MLB Betting and Handicapping: Scouting the Week Ahead
by Alan Matthews - 6/24/2013
It's time for me to eat a little crow regarding the Toronto Blue Jays. I have said all season I didn't think they were deserving of being World Series favorites as they were in the spring after landing Jose Reyes, Mark Buehrle, R.A. Dickey, Josh Johnson, Melky Cabrera and others. Did I think they would be a playoff contender? Certainly. Maybe even win the AL East? Sure, because it seemed like Boston and the Yankees were taking a step back. But World Series favorites over the likes of Detroit or Washington (oops on the Nats)? No way.
Well, I have changed my mind now. Eleven-game winning streaks tend to do that. The Jays are now two games over .500 (all stats entering Monday) and just five games out of the division lead (they were 12 back on June 10), one it doesn't look like Boston will hold too much longer with its pitching problems. Now Toronto is down to +500 at Sportsbook.ag to win the East, so hopefully you jumped on the Jays a few weeks ago when it was +1500. It's the longest winning streak in the majors since 2011 and ties a team record. Toronto is the first club since the 1979 Cleveland Indians to ride at least a 10-game winning streak to climb over .500.
The scary thing is that Toronto is about to get much better. Reyes should return for this weekend's series in Fenway Park. He's been out since mid-April with an ankle injury but is hitting well in his minor-league rehab stint. He looked great in his short stint in a Jays uniform with a .395 average and .465 on-base percentage. With Reyes in a lineup where guys like Adam Lind and Colby Rasmus are crushing the ball, well, watch out. The pitching staff has also been excellent. The Jays have allowed two runs or fewer in nine of their past 11 games dating back to June 13. Anyone could have signed Chien-Ming Wang, and he's had back-to-back brilliant starts. The bullpen also has been stellar.
Toronto opened a series in St. Petersburg, Fla., on Monday before visiting Fenway starting Thursday. Who knows, the Jays could be in first place by this time next week. I think the Yankees are going to continue to slide, especially with the news that Mark Teixeira's wrist is still bothering him, which could mean season-ending surgery. Plus, now the return of Boston ace Clay Buchholz has been pushed back yet again. He was set to return from the disabled list on Tuesday against the Rockies but will need at least one minor-league rehab start before returning from a neck injury. The Red Sox are 11-1 in his starts this year, but this sounds like a problem that may linger.
Another division leader also should get a huge boost this week. The Arizona Diamondbacks lead the NL West by three games and are expecting second baseman Aaron Hill -- a former Blue Jay -- back from the disabled list on Tuesday in Washington. Hill has been out since April 14 after getting hit in the left hand by a pitch. He was supposed to miss only 4-6 weeks with the broken hand, but a setback delayed his return. Hill is one of the best in the majors at his position and was hitting .306 when he went down. The fracture actually isn't fully healed yet, but Hill will wear padded batting gloves.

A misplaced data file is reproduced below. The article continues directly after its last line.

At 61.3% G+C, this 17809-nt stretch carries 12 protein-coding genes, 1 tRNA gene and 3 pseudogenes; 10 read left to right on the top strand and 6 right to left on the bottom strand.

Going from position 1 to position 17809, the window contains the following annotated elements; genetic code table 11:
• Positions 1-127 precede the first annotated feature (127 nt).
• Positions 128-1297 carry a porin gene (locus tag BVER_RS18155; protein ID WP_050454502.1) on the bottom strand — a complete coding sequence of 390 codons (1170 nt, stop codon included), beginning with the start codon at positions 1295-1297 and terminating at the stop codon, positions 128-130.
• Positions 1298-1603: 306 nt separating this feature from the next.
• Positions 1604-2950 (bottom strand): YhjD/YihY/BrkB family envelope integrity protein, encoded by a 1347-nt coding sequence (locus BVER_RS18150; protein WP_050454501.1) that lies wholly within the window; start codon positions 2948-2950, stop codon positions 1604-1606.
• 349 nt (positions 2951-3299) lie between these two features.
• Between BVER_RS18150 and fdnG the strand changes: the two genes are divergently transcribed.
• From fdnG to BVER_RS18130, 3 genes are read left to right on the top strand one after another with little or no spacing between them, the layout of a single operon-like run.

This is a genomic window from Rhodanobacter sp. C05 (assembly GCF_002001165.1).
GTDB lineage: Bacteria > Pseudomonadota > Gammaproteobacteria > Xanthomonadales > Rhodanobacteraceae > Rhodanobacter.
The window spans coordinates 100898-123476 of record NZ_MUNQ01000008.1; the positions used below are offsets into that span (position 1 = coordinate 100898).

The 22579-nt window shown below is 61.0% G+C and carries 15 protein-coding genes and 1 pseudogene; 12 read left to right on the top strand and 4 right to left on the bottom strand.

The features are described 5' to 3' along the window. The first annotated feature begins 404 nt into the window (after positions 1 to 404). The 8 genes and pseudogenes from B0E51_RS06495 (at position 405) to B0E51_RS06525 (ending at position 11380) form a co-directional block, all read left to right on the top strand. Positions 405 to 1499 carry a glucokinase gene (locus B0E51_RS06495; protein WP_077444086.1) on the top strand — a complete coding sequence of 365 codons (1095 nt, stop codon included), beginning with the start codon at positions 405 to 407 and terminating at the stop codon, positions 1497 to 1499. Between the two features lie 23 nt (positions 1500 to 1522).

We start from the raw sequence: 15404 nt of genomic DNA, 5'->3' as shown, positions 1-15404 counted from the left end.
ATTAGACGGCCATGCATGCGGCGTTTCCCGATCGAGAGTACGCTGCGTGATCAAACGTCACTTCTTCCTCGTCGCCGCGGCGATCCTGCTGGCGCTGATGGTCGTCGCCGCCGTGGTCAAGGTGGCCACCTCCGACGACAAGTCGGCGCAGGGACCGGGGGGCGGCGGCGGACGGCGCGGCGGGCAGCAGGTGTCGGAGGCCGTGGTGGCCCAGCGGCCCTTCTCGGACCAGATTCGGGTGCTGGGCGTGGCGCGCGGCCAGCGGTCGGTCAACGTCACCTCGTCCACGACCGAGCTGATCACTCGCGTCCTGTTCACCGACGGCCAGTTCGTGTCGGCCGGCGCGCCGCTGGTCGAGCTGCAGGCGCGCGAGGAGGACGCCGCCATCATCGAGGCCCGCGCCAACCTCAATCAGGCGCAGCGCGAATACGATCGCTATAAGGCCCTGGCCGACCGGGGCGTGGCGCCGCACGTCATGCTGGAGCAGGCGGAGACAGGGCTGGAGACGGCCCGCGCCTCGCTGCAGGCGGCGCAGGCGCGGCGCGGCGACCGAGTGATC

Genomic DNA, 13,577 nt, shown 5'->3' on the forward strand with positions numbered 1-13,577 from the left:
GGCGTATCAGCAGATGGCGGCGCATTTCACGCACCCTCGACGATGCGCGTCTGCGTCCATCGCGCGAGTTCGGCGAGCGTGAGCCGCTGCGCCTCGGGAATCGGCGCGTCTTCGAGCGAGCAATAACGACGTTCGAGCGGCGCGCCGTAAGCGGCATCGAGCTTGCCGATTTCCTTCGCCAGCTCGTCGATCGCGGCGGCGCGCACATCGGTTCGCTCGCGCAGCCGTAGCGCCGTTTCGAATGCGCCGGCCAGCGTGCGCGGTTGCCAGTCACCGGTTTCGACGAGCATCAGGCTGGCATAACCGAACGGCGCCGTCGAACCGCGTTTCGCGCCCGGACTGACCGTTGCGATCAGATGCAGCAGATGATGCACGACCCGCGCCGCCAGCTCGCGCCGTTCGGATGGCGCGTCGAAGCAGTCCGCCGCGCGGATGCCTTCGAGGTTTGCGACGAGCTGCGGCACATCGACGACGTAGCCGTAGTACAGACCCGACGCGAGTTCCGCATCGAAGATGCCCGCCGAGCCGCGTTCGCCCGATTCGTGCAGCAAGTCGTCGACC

That's the good news for Arizona. The bad is that closer Heath Bell has reverted to his Marlins form. He allowed a homer in a fifth straight outing Saturday but won't be removed from the closer role yet. I expect that to change whenever former closer J.J. Putz is activated off the disabled list, which could happen later this week. Then again, Putz blew four saves in nine chances before landing on the DL.
Closer seems to be an issue right now on several teams. The Tigers just designated Jose Valverde for assignment after his struggles. Boston has demoted Andrew Bailey from the job in favor of Koji Uehara. Seattle recently took Tom Wilhelmsen out of the closer job and is going by committee. Any team that has a good closer and is ready to deal will be in a position of strength before the July 31 trade deadline. The White Sox, for example, are strong in the bullpen but going nowhere and are likely to trade both Jesse Crain and Matt Thornton. The Phils say they won't deal Jonathan Papelbon, but maybe that's because his value is low right now after blowing three saves in his past four appearances. According to ESPN, last year teams won 91.9 percent of games they led heading into the eighth. This year it's 89.6 percent.
Read more articles by Alan Matthews
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